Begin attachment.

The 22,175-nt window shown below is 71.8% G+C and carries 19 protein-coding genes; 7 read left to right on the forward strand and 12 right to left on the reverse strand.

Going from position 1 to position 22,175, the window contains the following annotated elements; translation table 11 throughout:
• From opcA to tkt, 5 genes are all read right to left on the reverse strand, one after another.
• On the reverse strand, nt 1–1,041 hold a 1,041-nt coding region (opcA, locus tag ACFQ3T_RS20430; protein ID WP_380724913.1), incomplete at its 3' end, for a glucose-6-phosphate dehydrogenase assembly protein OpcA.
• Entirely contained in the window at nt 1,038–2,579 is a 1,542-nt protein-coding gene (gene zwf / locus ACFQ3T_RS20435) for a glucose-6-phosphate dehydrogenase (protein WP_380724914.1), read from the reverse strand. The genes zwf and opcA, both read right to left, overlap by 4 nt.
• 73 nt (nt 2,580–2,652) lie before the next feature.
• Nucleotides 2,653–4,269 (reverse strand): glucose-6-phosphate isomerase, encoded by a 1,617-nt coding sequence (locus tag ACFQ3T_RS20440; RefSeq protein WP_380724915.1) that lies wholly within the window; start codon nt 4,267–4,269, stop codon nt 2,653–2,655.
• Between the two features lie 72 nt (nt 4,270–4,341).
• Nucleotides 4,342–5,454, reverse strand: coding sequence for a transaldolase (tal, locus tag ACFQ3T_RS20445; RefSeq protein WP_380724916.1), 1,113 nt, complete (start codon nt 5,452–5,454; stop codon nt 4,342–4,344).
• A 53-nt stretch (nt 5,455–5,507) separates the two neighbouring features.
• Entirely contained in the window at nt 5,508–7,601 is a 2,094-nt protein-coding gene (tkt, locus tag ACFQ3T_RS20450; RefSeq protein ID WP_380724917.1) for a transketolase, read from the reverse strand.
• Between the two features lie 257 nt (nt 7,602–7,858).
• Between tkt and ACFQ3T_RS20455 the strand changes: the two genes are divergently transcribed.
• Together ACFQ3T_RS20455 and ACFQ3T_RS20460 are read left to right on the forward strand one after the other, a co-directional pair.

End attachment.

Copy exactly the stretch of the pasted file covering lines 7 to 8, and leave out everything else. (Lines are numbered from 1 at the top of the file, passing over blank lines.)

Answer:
• Nucleotides 2,653–4,269 (reverse strand): glucose-6-phosphate isomerase, encoded by a 1,617-nt coding sequence (locus tag ACFQ3T_RS20440; RefSeq protein WP_380724915.1) that lies wholly within the window; start codon nt 4,267–4,269, stop codon nt 2,653–2,655.
• Between the two features lie 72 nt (nt 4,270–4,341).